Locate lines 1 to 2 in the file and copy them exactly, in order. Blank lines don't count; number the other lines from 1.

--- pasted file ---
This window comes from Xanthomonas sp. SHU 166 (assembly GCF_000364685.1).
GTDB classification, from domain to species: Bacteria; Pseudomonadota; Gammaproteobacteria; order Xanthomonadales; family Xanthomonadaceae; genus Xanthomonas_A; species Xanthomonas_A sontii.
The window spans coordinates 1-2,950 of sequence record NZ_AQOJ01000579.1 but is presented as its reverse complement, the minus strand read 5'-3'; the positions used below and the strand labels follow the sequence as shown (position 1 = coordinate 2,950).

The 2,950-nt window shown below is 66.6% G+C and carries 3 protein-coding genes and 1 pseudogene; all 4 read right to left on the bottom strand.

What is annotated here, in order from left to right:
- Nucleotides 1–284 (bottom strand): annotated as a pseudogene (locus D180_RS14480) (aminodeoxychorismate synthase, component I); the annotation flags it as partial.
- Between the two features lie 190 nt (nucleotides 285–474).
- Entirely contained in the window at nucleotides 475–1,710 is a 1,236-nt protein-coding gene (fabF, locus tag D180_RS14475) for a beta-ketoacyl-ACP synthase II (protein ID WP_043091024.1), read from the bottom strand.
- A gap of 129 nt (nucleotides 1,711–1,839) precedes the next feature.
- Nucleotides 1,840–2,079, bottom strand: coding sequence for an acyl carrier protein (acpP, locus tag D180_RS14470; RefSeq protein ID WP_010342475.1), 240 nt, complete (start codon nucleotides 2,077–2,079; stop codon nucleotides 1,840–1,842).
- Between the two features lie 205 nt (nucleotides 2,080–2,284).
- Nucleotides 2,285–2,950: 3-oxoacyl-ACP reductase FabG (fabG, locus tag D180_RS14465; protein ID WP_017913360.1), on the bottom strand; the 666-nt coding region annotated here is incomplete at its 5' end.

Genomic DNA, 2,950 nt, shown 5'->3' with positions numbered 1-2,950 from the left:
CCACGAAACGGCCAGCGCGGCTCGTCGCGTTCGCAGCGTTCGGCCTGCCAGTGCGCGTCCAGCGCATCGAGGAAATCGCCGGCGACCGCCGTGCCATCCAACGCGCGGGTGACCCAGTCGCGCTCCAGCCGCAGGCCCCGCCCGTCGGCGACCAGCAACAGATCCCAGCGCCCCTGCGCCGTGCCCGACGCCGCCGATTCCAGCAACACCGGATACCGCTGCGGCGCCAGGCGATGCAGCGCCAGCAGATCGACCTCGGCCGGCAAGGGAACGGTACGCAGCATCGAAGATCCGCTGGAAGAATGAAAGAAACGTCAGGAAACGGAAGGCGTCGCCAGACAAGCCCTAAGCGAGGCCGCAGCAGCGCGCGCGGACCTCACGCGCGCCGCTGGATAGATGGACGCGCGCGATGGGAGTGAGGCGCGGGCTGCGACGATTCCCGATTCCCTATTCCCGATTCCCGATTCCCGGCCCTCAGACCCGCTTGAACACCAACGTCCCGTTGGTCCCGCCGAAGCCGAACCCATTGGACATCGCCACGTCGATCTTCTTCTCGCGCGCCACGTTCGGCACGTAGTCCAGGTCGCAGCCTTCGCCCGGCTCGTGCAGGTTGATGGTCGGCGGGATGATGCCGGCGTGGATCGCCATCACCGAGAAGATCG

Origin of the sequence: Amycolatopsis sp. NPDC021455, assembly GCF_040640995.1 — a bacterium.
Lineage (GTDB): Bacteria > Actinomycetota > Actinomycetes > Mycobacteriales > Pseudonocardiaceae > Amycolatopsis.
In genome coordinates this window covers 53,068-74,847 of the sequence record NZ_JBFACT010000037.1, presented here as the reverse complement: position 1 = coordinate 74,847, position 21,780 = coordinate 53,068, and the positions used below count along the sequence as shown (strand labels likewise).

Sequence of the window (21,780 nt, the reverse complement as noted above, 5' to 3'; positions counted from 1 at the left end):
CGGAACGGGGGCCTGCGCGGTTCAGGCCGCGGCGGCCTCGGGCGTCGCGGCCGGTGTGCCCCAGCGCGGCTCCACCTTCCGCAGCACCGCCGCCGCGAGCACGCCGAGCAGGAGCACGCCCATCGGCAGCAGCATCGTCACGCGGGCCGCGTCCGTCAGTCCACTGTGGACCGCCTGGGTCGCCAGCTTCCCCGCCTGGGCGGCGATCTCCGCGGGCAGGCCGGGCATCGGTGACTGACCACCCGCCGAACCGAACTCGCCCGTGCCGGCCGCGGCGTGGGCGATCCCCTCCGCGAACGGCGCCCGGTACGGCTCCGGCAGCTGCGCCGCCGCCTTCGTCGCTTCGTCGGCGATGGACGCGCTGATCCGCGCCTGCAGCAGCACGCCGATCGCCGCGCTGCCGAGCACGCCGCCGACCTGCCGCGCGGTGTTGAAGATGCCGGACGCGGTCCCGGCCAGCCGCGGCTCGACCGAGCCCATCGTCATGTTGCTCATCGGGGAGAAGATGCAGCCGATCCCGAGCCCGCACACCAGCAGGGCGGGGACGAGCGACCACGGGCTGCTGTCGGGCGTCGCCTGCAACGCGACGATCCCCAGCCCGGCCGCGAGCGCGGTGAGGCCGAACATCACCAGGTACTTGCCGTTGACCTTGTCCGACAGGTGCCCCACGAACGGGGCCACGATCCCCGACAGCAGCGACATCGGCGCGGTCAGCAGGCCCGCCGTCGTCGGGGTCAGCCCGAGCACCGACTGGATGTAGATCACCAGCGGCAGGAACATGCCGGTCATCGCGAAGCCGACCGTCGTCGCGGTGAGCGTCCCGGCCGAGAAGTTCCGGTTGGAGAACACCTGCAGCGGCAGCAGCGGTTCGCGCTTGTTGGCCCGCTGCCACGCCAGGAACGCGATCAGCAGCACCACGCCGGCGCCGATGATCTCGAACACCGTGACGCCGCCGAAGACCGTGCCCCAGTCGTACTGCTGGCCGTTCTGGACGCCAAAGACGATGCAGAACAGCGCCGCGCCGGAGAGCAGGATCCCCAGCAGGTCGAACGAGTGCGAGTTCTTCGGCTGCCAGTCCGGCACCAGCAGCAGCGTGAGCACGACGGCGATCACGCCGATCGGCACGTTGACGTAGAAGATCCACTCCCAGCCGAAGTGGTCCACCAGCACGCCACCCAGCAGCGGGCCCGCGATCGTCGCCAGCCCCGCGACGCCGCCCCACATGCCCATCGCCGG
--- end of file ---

This window comes from Xanthomonas sp. SHU 166 (assembly GCF_000364685.1).
GTDB classification, from domain to species: Bacteria; Pseudomonadota; Gammaproteobacteria; order Xanthomonadales; family Xanthomonadaceae; genus Xanthomonas_A; species Xanthomonas_A sontii.